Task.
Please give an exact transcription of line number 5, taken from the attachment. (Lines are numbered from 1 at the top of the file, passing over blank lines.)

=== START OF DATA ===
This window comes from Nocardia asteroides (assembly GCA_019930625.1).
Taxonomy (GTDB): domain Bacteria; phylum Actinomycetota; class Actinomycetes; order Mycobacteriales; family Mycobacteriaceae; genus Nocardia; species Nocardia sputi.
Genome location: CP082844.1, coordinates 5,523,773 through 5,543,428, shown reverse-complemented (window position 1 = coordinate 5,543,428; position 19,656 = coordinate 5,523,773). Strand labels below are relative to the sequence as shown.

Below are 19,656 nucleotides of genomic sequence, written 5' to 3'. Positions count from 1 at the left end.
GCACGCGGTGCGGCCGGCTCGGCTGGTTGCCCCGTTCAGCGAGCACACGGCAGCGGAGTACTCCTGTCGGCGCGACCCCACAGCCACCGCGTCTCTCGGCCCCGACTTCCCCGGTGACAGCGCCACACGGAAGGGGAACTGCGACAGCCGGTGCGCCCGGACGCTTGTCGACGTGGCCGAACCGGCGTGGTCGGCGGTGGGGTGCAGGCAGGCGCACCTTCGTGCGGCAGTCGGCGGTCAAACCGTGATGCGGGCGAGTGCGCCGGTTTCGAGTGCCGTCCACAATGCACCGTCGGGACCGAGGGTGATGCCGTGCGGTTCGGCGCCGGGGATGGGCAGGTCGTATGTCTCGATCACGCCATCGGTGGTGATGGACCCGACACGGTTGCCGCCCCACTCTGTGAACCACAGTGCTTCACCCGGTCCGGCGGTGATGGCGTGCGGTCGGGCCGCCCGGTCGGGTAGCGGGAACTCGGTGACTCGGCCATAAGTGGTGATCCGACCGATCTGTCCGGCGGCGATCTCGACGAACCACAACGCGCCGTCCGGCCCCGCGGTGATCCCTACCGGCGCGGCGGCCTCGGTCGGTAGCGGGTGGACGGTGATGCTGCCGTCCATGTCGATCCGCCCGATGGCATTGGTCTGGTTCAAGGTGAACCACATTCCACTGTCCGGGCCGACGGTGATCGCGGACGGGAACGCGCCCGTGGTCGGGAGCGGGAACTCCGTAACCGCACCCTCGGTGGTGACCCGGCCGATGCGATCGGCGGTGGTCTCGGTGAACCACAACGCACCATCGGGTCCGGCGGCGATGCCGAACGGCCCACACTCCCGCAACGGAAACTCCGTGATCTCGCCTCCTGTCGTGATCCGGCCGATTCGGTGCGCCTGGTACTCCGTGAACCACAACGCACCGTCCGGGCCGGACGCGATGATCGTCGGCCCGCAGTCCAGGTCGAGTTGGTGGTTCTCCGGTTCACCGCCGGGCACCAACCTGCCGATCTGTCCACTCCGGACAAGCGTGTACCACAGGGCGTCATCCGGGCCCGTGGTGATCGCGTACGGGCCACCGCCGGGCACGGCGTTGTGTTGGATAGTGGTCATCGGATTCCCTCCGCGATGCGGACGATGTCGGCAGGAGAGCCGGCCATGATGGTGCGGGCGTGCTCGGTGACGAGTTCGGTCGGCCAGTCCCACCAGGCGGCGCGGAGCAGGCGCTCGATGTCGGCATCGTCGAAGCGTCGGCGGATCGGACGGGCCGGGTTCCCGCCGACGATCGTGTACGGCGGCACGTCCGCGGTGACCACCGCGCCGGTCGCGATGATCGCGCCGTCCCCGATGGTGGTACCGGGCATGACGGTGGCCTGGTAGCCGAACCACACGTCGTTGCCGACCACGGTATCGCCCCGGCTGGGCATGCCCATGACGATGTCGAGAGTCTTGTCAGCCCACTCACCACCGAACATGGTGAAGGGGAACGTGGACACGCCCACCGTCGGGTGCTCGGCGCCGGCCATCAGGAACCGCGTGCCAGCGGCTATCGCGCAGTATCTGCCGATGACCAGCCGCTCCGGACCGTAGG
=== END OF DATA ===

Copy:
GCACGCGGTGCGGCCGGCTCGGCTGGTTGCCCCGTTCAGCGAGCACACGGCAGCGGAGTACTCCTGTCGGCGCGACCCCACAGCCACCGCGTCTCTCGGCCCCGACTTCCCCGGTGACAGCGCCACACGGAAGGGGAACTGCGACAGCCGGTGCGCCCGGACGCTTGTCGACGTGGCCGAACCGGCGTGGTCGGCGGTGGGGTGCAGGCAGGCGCACCTTCGTGCGGCAGTCGGCGGTCAAACCGTGATGCGGGCGAGTGCGCCGGTTTCGAGTGCCGTCCACAATGCACCGTCGGGACCGAGGGTGATGCCGTGCGGTTCGGCGCCGGGGATGGGCAGGTCGTATGTCTCGATCACGCCATCGGTGGTGATGGACCCGACACGGTTGCCGCCCCACTCTGTGAACCACAGTGCTTCACCCGGTCCGGCGGTGATGGCGTGCGGTCGGGCCGCCCGGTCGGGTAGCGGGAACTCGGTGACTCGGCCATAAGTGGTGATCCGACCGATCTGTCCGGCGGCGATCTCGACGAACCACAACGCGCCGTCCGGCCCCGCGGTGATCCCTACCGGCGCGGCGGCCTCGGTCGGTAGCGGGTGGACGGTGATGCTGCCGTCCATGTCGATCCGCCCGATGGCATTGGTCTGGTTCAAGGTGAACCACATTCCACTGTCCGGGCCGACGGTGATCGCGGACGGGAACGCGCCCGTGGTCGGGAGCGGGAACTCCGTAACCGCACCCTCGGTGGTGACCCGGCCGATGCGATCGGCGGTGGTCTCGGTGAACCACAACGCACCATCGGGTCCGGCGGCGATGCCGAACGGCCCACACTCCCGCAACGGAAACTCCGTGATCTCGCCTCCTGTCGTGATCCGGCCGATTCGGTGCGCCTGGTACTCCGTGAACCACAACGCACCGTCCGGGCCGGACGCGATGATCGTCGGCCCGCAGTCCAGGTCGAGTTGGTGGTTCTCCGGTTCACCGCCGGGCACCAACCTGCCGATCTGTCCACTCCGGACAAGCGTGTACCACAGGGCGTCATCCGGGCCCGTGGTGATCGCGTACGGGCCACCGCCGGGCACGGCGTTGTGTTGGATAGTGGTCATCGGATTCCCTCCGCGATGCGGACGATGTCGGCAGGAGAGCCGGCCATGATGGTGCGGGCGTGCTCGGTGACGAGTTCGGTCGGCCAGTCCCACCAGGCGGCGCGGAGCAGGCGCTCGATGTCGGCATCGTCGAAGCGTCGGCGGATCGGACGGGCCGGGTTCCCGCCGACGATCGTGTACGGCGGCACGTCCGCGGTGACCACCGCGCCGGTCGCGATGATCGCGCCGTCCCCGATGGTGGTACCGGGCATGACGGTGGCCTGGTAGCCGAACCACACGTCGTTGCCGACCACGGTATCGCCCCGGCTGGGCATGCCCATGACGATGTCGAGAGTCTTGTCAGCCCACTCACCACCGAACATGGTGAAGGGGAACGTGGACACGCCCACCGTCGGGTGCTCGGCGCCGGCCATCAGGAACCGCGTGCCAGCGGCTATCGCGCAGTATCTGCCGATGACCAGCCGCTCCGGACCGTAGG